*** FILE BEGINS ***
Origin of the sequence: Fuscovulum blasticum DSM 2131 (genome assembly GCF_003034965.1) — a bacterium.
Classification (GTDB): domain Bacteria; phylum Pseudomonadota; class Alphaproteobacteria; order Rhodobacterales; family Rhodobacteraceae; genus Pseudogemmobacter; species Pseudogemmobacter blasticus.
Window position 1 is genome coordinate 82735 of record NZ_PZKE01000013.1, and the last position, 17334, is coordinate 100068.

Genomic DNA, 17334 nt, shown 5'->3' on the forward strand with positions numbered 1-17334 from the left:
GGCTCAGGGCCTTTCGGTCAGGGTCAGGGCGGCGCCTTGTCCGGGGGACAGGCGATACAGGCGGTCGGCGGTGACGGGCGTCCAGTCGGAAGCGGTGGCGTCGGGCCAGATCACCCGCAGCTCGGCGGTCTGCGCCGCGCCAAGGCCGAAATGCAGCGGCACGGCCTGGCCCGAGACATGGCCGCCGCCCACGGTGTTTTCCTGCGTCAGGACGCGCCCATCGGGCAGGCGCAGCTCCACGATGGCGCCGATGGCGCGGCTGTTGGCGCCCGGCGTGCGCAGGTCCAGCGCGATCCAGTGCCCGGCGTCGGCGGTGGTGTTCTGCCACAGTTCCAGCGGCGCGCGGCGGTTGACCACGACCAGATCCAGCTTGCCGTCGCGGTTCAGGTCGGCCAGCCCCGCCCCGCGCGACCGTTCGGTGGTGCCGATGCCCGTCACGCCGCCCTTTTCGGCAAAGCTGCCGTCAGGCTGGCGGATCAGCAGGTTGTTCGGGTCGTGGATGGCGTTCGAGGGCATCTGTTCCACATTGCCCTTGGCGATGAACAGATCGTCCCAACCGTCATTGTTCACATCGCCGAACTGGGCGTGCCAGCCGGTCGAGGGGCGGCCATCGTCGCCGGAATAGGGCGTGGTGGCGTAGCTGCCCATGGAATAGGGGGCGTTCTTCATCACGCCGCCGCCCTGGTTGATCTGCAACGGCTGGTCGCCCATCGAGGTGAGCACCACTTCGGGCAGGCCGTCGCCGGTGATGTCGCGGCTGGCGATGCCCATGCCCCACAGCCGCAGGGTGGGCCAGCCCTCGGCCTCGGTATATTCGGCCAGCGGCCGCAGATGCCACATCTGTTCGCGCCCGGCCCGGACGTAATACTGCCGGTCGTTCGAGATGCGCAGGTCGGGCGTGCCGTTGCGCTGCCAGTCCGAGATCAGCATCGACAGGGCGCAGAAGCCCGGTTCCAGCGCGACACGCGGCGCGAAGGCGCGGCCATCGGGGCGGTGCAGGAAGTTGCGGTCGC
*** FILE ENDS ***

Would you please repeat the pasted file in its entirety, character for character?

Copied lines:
Origin of the sequence: Fuscovulum blasticum DSM 2131 (genome assembly GCF_003034965.1) — a bacterium.
Classification (GTDB): domain Bacteria; phylum Pseudomonadota; class Alphaproteobacteria; order Rhodobacterales; family Rhodobacteraceae; genus Pseudogemmobacter; species Pseudogemmobacter blasticus.
Window position 1 is genome coordinate 82735 of record NZ_PZKE01000013.1, and the last position, 17334, is coordinate 100068.

Genomic DNA, 17334 nt, shown 5'->3' on the forward strand with positions numbered 1-17334 from the left:
GGCTCAGGGCCTTTCGGTCAGGGTCAGGGCGGCGCCTTGTCCGGGGGACAGGCGATACAGGCGGTCGGCGGTGACGGGCGTCCAGTCGGAAGCGGTGGCGTCGGGCCAGATCACCCGCAGCTCGGCGGTCTGCGCCGCGCCAAGGCCGAAATGCAGCGGCACGGCCTGGCCCGAGACATGGCCGCCGCCCACGGTGTTTTCCTGCGTCAGGACGCGCCCATCGGGCAGGCGCAGCTCCACGATGGCGCCGATGGCGCGGCTGTTGGCGCCCGGCGTGCGCAGGTCCAGCGCGATCCAGTGCCCGGCGTCGGCGGTGGTGTTCTGCCACAGTTCCAGCGGCGCGCGGCGGTTGACCACGACCAGATCCAGCTTGCCGTCGCGGTTCAGGTCGGCCAGCCCCGCCCCGCGCGACCGTTCGGTGGTGCCGATGCCCGTCACGCCGCCCTTTTCGGCAAAGCTGCCGTCAGGCTGGCGGATCAGCAGGTTGTTCGGGTCGTGGATGGCGTTCGAGGGCATCTGTTCCACATTGCCCTTGGCGATGAACAGATCGTCCCAACCGTCATTGTTCACATCGCCGAACTGGGCGTGCCAGCCGGTCGAGGGGCGGCCATCGTCGCCGGAATAGGGCGTGGTGGCGTAGCTGCCCATGGAATAGGGGGCGTTCTTCATCACGCCGCCGCCCTGGTTGATCTGCAACGGCTGGTCGCCCATCGAGGTGAGCACCACTTCGGGCAGGCCGTCGCCGGTGATGTCGCGGCTGGCGATGCCCATGCCCCACAGCCGCAGGGTGGGCCAGCCCTCGGCCTCGGTATATTCGGCCAGCGGCCGCAGATGCCACATCTGTTCGCGCCCGGCCCGGACGTAATACTGCCGGTCGTTCGAGATGCGCAGGTCGGGCGTGCCGTTGCGCTGCCAGTCCGAGATCAGCATCGACAGGGCGCAGAAGCCCGGTTCCAGCGCGACACGCGGCGCGAAGGCGCGGCCATCGGGGCGGTGCAGGAAGTTGCGGTCGC